By Jake Spring

Leaders of the eight Amazon rainforest countries gathered on Tuesday for the first time in 14 years, with plans to reach a broad agreement on issues from fighting deforestation to financing sustainable development.

The summit of Amazon Cooperation Treaty Organisation (Acto) members in the Brazilian city of Belem could agree to a regional pact to stop deforestation by 2030, end illegal gold mining, and cooperate on cross-border policing of environmental crime. Leaders were expected to announce the final agreement, known as the Belem Declaration, later on Tuesday.

Presidents from Bolivia, Brazil, Colombia, Guyana, Peru and Venezuela are attending, while Ecuador and Suriname will send other representatives.

President Luiz Inacio Lula da Silva pledged on the campaign trail last year to convene the summit, as part of his bid to restore Brazil’s environmental leadership after deforestation soared under his predecessor Jair Bolsonaro.

A Brazilian government source, who was not authorised to speak to the media, said the Belem Declaration will likely include financing mechanisms for sustainable development, provisions for including Indigenous leaders in policymaking, and shared strategies for tackling deforestation.

Whether an agreement can be reached on ending deforestation by 2030 will likely hinge on Bolivia, where destruction has soared recently due to fire and rapidly expanding farming.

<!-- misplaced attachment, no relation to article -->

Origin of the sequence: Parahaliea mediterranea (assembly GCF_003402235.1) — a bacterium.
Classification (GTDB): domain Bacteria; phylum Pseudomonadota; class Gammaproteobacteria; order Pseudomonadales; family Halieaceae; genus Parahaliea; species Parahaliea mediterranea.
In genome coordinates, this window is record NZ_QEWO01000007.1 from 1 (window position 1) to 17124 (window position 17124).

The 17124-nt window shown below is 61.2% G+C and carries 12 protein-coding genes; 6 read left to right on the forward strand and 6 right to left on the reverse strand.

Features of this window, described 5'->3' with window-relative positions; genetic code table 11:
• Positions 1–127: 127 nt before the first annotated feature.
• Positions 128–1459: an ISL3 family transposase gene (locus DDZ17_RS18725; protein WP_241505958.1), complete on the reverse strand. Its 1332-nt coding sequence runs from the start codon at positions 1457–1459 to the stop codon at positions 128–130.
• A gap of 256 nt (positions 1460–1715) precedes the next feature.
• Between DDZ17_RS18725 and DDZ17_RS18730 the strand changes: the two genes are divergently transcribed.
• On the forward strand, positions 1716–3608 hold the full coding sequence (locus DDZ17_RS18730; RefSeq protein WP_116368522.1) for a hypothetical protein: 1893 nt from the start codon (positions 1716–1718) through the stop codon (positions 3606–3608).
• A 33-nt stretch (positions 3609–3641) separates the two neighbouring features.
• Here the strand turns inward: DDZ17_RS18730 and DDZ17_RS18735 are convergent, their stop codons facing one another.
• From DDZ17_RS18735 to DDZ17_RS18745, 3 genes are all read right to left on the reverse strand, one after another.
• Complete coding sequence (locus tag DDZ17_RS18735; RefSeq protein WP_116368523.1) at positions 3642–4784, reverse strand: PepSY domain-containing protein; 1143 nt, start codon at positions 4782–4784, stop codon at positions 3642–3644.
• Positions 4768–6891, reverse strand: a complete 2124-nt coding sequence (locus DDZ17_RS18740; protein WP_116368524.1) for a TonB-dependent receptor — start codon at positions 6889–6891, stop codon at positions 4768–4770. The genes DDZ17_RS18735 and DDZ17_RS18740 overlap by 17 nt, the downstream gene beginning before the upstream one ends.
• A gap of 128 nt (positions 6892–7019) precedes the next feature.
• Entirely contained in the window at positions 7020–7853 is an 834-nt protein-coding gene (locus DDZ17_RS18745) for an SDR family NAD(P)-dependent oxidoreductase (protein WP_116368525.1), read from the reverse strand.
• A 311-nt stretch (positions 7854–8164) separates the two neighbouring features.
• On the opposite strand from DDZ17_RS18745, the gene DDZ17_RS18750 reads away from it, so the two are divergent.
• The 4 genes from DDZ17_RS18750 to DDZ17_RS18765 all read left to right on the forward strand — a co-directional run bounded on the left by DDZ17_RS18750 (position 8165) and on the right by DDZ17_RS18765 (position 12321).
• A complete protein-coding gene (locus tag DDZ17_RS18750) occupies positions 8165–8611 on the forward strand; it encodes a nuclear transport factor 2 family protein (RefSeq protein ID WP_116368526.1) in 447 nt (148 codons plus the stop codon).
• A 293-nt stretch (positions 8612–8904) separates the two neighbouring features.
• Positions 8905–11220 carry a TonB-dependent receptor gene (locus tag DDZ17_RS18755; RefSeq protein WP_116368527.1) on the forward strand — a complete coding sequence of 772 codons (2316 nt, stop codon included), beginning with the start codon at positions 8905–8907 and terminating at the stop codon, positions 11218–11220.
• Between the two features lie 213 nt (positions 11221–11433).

The agreement is also likely to outline channels for sharing technology and for municipal governments to exchange best practices, the source said.

Acto executive director Carlos Lazary said the final agreement may include Brazil’s plans for a regional center in Manaus where Amazon countries can coordinate police operations.

The final agreement is likely to protest what the region sees as unfair trade barriers implemented in the name of environmental protection, CNN Brasil reported, citing a leaked draft of the declaration. The European Union recently passed a law prohibiting companies from importing beef, soy, cocoa and other products linked to deforestation.

On Wednesday, Amazon countries will meet with leaders of the Congo, the DRC and Indonesia, looking to issue a joint statement from the world’s three major rainforest basins. Norway and Germany, which have funded Amazon preservation, and France, which controls the Amazon territory of French Guiana, will also participate.